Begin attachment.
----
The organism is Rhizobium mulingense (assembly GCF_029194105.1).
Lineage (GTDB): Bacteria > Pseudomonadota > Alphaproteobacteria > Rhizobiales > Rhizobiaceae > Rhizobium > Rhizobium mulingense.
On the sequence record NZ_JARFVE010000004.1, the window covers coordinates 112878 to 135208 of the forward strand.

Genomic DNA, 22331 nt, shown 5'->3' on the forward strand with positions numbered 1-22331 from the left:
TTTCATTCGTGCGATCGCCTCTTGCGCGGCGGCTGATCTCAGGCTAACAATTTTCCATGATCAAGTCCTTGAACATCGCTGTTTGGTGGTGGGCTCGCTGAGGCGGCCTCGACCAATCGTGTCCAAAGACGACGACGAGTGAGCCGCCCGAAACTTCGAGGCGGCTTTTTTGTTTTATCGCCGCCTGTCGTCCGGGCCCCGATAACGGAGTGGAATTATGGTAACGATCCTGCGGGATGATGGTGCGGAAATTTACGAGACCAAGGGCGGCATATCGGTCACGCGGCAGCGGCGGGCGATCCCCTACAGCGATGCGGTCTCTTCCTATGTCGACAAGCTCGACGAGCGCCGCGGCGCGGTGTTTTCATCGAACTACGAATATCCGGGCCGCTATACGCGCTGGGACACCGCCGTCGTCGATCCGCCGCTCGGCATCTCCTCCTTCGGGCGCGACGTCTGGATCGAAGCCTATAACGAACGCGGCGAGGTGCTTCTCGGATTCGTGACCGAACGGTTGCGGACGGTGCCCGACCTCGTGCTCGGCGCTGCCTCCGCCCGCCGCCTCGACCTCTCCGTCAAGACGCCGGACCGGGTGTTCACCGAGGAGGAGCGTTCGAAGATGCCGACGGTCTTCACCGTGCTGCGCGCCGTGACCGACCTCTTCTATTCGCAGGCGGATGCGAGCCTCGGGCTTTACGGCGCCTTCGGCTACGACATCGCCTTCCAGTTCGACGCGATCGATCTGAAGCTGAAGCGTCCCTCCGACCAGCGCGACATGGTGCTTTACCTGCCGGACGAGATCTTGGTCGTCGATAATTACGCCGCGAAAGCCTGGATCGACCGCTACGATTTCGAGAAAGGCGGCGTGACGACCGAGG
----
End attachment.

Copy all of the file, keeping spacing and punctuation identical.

The organism is Rhizobium mulingense (assembly GCF_029194105.1).
Lineage (GTDB): Bacteria > Pseudomonadota > Alphaproteobacteria > Rhizobiales > Rhizobiaceae > Rhizobium > Rhizobium mulingense.
On the sequence record NZ_JARFVE010000004.1, the window covers coordinates 112878 to 135208 of the forward strand.

Genomic DNA, 22331 nt, shown 5'->3' on the forward strand with positions numbered 1-22331 from the left:
TTTCATTCGTGCGATCGCCTCTTGCGCGGCGGCTGATCTCAGGCTAACAATTTTCCATGATCAAGTCCTTGAACATCGCTGTTTGGTGGTGGGCTCGCTGAGGCGGCCTCGACCAATCGTGTCCAAAGACGACGACGAGTGAGCCGCCCGAAACTTCGAGGCGGCTTTTTTGTTTTATCGCCGCCTGTCGTCCGGGCCCCGATAACGGAGTGGAATTATGGTAACGATCCTGCGGGATGATGGTGCGGAAATTTACGAGACCAAGGGCGGCATATCGGTCACGCGGCAGCGGCGGGCGATCCCCTACAGCGATGCGGTCTCTTCCTATGTCGACAAGCTCGACGAGCGCCGCGGCGCGGTGTTTTCATCGAACTACGAATATCCGGGCCGCTATACGCGCTGGGACACCGCCGTCGTCGATCCGCCGCTCGGCATCTCCTCCTTCGGGCGCGACGTCTGGATCGAAGCCTATAACGAACGCGGCGAGGTGCTTCTCGGATTCGTGACCGAACGGTTGCGGACGGTGCCCGACCTCGTGCTCGGCGCTGCCTCCGCCCGCCGCCTCGACCTCTCCGTCAAGACGCCGGACCGGGTGTTCACCGAGGAGGAGCGTTCGAAGATGCCGACGGTCTTCACCGTGCTGCGCGCCGTGACCGACCTCTTCTATTCGCAGGCGGATGCGAGCCTCGGGCTTTACGGCGCCTTCGGCTACGACATCGCCTTCCAGTTCGACGCGATCGATCTGAAGCTGAAGCGTCCCTCCGACCAGCGCGACATGGTGCTTTACCTGCCGGACGAGATCTTGGTCGTCGATAATTACGCCGCGAAAGCCTGGATCGACCGCTACGATTTCGAGAAAGGCGGCGTGACGACCGAGG